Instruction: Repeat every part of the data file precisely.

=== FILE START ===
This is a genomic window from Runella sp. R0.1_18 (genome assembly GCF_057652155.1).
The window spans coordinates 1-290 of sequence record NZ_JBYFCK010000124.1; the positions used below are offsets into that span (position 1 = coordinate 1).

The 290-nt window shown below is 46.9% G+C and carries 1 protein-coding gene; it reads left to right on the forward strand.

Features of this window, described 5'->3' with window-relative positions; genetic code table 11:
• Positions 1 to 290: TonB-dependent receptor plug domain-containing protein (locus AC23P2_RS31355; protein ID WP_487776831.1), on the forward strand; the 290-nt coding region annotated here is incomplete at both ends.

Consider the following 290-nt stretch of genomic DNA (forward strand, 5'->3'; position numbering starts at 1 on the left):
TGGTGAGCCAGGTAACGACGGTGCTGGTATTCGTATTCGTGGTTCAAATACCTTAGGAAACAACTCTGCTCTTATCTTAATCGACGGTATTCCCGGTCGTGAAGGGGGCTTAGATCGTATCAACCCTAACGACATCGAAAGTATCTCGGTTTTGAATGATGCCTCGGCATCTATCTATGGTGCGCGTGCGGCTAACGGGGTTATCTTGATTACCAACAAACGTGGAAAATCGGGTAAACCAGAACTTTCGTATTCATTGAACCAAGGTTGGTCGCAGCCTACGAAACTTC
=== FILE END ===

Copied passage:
This is a genomic window from Runella sp. R0.1_18 (genome assembly GCF_057652155.1).
The window spans coordinates 1-290 of sequence record NZ_JBYFCK010000124.1; the positions used below are offsets into that span (position 1 = coordinate 1).

The 290-nt window shown below is 46.9% G+C and carries 1 protein-coding gene; it reads left to right on the forward strand.

Features of this window, described 5'->3' with window-relative positions; genetic code table 11:
• Positions 1 to 290: TonB-dependent receptor plug domain-containing protein (locus AC23P2_RS31355; protein ID WP_487776831.1), on the forward strand; the 290-nt coding region annotated here is incomplete at both ends.

Consider the following 290-nt stretch of genomic DNA (forward strand, 5'->3'; position numbering starts at 1 on the left):
TGGTGAGCCAGGTAACGACGGTGCTGGTATTCGTATTCGTGGTTCAAATACCTTAGGAAACAACTCTGCTCTTATCTTAATCGACGGTATTCCCGGTCGTGAAGGGGGCTTAGATCGTATCAACCCTAACGACATCGAAAGTATCTCGGTTTTGAATGATGCCTCGGCATCTATCTATGGTGCGCGTGCGGCTAACGGGGTTATCTTGATTACCAACAAACGTGGAAAATCGGGTAAACCAGAACTTTCGTATTCATTGAACCAAGGTTGGTCGCAGCCTACGAAACTTC